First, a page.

The uptake of dodecanedioic acid (C12); a dicarboxylic acid with 12 carbon atoms, was studied in the isolated perfused rat liver. Fifty mumol of C12 were injected as a bolus into the perfusing liver solution. The concentration of C12 in perfusate samples taken over 2 h from the beginning of the experiments were analyzed by high performance liquid chromatography. An in vitro experimental session was performed to determine the binding curve of C12 to defatted bovine serum albumin. These data were then used to compute the perfusate C12 free fraction. The number of binding sites on the albumin molecule was equal to 4.29 +/- 0.21 (S.E.), while the affinity constant was 6.33 +/- 0.87 x 10(3). M-1. Experimental values of perfusate C12 concentration versus time were individually plotted and fitted to a monoexponential decay for each liver perfused. The predicted C12 concentration at time zero averaged 0.354 +/- 0.0375 mumol/ml. Prom this value the apparent volume of distribution of C12 was obtained and corresponded to 153.02 +/- 14.56 ml. The disappearance rate constant from the perfusate was 0.0278 +/- 0.0030 min-1. The C12 half life was 26.6 +/- 2.3 min. The mean hepatic clearance from the perfusate was 4.08 +/- 0.38 ml/min. In conclusion, C12 is quickly taken up by the liver so that in about 100 min it was completely cleared from the perfusate.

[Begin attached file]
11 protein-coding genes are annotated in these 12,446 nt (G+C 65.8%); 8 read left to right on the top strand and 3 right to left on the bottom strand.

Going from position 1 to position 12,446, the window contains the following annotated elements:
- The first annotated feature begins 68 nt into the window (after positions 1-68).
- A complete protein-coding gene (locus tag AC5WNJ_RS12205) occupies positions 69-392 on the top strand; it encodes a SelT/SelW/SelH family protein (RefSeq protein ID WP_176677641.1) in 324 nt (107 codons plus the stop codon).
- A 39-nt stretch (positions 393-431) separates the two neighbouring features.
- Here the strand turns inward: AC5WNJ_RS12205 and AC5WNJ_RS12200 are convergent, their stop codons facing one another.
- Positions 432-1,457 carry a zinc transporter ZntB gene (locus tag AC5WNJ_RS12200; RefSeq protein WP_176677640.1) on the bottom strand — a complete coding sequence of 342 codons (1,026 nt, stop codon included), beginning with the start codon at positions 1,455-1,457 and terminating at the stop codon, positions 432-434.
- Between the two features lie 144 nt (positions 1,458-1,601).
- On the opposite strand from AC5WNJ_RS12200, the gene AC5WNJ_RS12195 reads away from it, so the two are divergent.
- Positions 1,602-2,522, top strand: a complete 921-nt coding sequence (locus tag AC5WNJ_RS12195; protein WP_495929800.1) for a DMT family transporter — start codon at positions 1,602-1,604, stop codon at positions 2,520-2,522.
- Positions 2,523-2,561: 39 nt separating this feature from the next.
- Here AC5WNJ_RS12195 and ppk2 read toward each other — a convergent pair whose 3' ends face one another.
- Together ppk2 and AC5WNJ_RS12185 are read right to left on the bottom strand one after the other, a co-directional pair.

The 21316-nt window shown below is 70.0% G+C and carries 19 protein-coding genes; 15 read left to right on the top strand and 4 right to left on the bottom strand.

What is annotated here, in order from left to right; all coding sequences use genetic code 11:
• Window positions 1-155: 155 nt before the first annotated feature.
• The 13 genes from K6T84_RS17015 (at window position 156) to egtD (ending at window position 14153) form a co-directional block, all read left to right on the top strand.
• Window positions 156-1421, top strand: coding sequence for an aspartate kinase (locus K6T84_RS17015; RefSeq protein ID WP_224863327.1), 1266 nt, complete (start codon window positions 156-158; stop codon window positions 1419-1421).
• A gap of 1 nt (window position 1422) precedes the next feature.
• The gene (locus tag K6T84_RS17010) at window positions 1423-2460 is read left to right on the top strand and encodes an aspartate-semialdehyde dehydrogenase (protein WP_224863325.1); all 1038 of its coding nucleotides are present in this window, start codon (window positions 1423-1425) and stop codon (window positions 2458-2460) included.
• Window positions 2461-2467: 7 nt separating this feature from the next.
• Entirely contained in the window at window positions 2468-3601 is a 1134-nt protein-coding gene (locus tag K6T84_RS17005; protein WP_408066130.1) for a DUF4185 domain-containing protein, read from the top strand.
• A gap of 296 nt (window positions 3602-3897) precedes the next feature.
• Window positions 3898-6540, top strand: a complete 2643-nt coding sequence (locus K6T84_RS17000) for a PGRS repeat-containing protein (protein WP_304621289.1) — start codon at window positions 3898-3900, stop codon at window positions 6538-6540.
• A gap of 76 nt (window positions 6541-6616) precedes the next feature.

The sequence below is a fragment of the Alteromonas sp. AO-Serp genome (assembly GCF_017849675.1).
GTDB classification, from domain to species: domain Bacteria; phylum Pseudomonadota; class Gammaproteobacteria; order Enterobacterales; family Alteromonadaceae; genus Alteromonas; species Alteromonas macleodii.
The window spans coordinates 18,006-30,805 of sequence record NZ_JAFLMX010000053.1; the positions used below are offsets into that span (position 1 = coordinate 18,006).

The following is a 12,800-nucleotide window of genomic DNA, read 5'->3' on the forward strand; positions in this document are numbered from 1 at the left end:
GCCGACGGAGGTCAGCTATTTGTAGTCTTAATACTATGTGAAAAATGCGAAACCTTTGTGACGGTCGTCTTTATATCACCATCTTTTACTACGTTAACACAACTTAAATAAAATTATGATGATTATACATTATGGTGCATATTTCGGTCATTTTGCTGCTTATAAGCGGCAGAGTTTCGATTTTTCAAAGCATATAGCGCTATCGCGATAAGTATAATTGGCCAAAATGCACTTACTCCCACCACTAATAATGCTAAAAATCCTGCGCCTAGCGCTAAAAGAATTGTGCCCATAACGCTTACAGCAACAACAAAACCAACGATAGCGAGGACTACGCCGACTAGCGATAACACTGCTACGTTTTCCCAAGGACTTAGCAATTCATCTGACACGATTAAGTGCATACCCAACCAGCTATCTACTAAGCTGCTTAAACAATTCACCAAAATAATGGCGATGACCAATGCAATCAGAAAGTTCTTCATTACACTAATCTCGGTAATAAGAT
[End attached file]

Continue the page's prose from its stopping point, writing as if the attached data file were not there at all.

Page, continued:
|Number of pages||10|
|Journal||Clinica Chimica Acta|
|Publication status||Published - 1997|
- Binding Sites
- Dicarboxylic Acids
- Rats, Wistar
- Serum Albumin, Bovine